I’m Ronald Reagan! No, I’m Reagan! No, over here, I’m the real Reagan!
Did anyone hear the crack of a starting pistol? Nor me. But the race to become the Republican presidential nominee in 2016 is on.
Of course Reince Priebus, the GOP chairman, has been trying to keep the contest under close control since the party’s 2012 presidential primaries became a cable comedy sensation.
Perhaps he should have told the prospective candidates. The most eager wannabes, keen to take an early lead, have jumped the gun. Though it is too early to tell how the race will unfold, let alone who will win, we are already getting a taste of the themes, the policies and, above all, the complexion of the primaries to come. If the vituperative mood of the opening salvoes is anything to go by, we are in for fireworks.
Once again the ghost of Ronald Reagan looms large. Though his record in raising taxes and adding to the deficit, and his involvement in redrawing the map of the world, would make him ineligible to become the nominee were he still alive, the contestants are already comparing themselves with the only Republican president whose conservative credentials are made of the same material as earned him his nickname, the “Teflon president.”
As always, the frontrunner is taking the most flak. Senator Rand Paul (R-Ky.) now enjoys support from 11 percent of Republican voters, a point or two ahead of scandal-ridden New Jersey Governor Chris Christie, and former governors Jeb Bush of Florida, and Mike Huckabee of Arkansas. Paul is three points ahead of Senator Ted Cruz (R-Tex.), former vice presidential candidate and House Budget Committee Chairman Paul Ryan (R-Wis.), and Wisconsin Governor Scott Walker. This crowded field also includes Senator Marco Rubio of Florida with 6 points and Texas Governor Rick Perry with 3.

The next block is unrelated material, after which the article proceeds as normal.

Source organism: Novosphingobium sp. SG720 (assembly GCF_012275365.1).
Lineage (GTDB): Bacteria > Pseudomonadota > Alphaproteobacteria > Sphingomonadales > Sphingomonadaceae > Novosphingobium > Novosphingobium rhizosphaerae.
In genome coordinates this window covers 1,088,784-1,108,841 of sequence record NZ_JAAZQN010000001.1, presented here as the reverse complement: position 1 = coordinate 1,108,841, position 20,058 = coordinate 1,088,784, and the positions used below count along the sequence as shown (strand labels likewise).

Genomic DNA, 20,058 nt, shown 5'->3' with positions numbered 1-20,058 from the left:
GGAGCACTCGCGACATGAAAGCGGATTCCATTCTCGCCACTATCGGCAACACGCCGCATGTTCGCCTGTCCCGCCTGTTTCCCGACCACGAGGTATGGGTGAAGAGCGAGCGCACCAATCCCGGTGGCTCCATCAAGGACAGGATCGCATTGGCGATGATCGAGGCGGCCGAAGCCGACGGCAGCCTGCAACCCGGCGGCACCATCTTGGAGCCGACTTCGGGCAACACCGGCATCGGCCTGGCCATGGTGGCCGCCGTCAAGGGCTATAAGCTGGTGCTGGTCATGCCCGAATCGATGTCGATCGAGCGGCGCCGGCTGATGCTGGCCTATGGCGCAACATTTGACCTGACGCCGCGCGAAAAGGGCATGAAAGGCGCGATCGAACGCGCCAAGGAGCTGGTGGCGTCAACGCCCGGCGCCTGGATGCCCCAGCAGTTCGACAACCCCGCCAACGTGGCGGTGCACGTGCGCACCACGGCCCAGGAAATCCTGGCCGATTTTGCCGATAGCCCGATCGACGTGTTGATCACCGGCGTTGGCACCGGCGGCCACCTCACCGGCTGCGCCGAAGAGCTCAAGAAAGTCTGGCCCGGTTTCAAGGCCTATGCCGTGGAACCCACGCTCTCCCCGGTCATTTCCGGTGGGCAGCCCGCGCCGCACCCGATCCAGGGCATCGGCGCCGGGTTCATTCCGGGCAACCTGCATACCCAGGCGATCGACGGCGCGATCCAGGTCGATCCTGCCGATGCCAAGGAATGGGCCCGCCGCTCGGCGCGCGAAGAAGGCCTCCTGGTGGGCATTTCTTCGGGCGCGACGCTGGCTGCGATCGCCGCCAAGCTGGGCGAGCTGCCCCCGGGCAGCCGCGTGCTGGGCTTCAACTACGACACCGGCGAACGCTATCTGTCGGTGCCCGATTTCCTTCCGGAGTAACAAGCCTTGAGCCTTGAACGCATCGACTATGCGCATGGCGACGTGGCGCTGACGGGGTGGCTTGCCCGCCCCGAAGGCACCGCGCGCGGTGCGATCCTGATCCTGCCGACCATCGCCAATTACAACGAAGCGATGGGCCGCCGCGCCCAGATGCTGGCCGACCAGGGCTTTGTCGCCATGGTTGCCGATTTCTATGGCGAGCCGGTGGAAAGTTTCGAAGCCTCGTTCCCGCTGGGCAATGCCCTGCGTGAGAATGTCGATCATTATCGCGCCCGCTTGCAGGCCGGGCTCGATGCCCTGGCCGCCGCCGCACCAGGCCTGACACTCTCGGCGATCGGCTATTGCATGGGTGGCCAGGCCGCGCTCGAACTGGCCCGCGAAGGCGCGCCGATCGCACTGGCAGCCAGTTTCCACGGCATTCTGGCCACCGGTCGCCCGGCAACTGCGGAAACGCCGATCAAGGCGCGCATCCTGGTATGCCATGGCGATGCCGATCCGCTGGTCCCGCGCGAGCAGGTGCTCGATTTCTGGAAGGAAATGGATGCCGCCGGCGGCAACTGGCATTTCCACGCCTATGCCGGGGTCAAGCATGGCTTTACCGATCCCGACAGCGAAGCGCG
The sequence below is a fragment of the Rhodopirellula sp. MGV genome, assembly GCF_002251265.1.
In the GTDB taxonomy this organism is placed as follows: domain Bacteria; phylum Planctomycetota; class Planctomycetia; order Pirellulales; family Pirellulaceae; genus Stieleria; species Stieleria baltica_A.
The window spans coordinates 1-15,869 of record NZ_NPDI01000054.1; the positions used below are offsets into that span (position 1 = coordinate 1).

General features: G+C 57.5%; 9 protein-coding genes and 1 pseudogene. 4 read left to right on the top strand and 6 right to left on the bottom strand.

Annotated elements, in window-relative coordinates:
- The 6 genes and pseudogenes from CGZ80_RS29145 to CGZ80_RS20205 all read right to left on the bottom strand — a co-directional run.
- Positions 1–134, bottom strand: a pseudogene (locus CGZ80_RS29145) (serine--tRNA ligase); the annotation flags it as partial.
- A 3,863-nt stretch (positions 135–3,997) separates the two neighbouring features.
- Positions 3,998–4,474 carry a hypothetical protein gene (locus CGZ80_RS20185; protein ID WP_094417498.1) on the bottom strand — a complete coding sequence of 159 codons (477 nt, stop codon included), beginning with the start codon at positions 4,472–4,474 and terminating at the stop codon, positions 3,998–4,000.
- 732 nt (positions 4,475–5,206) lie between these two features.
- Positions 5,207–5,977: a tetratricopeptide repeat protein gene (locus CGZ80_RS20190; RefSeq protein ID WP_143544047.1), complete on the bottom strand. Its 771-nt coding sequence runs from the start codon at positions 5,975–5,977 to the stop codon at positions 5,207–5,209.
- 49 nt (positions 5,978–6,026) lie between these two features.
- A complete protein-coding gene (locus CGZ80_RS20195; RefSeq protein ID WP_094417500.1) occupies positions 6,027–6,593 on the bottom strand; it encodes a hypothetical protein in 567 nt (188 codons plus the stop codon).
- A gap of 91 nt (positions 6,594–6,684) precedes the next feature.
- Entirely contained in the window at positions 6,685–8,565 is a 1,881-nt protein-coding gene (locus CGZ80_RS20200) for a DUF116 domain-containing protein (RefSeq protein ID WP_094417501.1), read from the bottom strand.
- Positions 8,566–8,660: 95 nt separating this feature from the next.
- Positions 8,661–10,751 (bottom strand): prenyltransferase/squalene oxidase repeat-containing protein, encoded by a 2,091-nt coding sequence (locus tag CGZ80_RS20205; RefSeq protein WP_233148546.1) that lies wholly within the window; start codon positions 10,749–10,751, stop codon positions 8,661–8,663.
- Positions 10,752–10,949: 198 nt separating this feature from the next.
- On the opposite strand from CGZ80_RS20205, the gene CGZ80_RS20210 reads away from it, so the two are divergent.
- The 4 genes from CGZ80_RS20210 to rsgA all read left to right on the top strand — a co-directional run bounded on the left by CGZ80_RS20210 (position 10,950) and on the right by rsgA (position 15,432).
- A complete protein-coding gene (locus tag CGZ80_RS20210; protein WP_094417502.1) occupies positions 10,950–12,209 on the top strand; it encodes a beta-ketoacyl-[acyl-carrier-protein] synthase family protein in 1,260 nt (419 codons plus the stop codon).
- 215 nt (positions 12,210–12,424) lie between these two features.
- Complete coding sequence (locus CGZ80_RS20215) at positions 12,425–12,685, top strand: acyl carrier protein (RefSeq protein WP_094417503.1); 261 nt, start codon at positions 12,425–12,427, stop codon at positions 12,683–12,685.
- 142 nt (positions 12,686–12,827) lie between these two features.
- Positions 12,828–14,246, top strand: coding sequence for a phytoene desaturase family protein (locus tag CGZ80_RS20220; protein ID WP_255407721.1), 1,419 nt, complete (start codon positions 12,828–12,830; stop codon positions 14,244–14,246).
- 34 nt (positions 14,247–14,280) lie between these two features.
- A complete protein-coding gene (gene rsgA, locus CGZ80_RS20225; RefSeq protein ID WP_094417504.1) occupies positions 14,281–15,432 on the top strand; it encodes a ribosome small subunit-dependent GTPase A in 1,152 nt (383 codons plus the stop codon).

The closeness of the race cannot explain the testiness of the candidates — and those who speak on their behalf. This is former Vice President Dick Cheney tilting at Paul’s view that the United States should play a diminished role in the world. “Isolationism is crazy,” Cheney said. “Anybody who went through 9/11 who thinks we can retreat behind our oceans and we’ll be safe and secure is — I’m sorry, but they’re out to lunch.”
If anyone doubted Cheney was talking about Paul, his daughter Liz Cheney piled on. “Obviously Senator Paul leaves something to be desired in terms of national security policy,” she said.
Paul struck back. “Questions could be asked of those [like Cheney] who supported the Iraq war,” Paul said. He asked: “Were the weapons of mass destruction there? That’s what the war was sold on. Was democracy easily achievable? Was the war won in 2005 — when many of these people said it was won?” A liberal peacenik could not have been more pointed.
But Cruz, who is chasing the same Tea Party supporters as Paul, was also prepared to pick a fight with him over whether the GOP should retain an interventionist foreign policy. Borrowing from Marc Antony’s eulogy of the title character in Shakespeare’s Julius Caesar, Cruz insisted, “I’m a big fan of Rand Paul. He and I are good friends,” but, “I don’t agree with him on foreign policy. … I agree with him that we should be very reluctant to deploy military force aboard. But I think there is a vital role, just as Ronald Reagan did.”
Invoking the conservative saint Reagan sharply upped the stakes. “Every Republican likes to think he or she is the next Ronald Reagan,” Paul wrote in an op-ed, poking fun at Cruz’s impertinence in comparing himself to the great man. “Some who say this do so for lack of their own ideas and agenda,” he wrote. “…But too often people make him into something he wasn’t in order to serve their own political purposes.”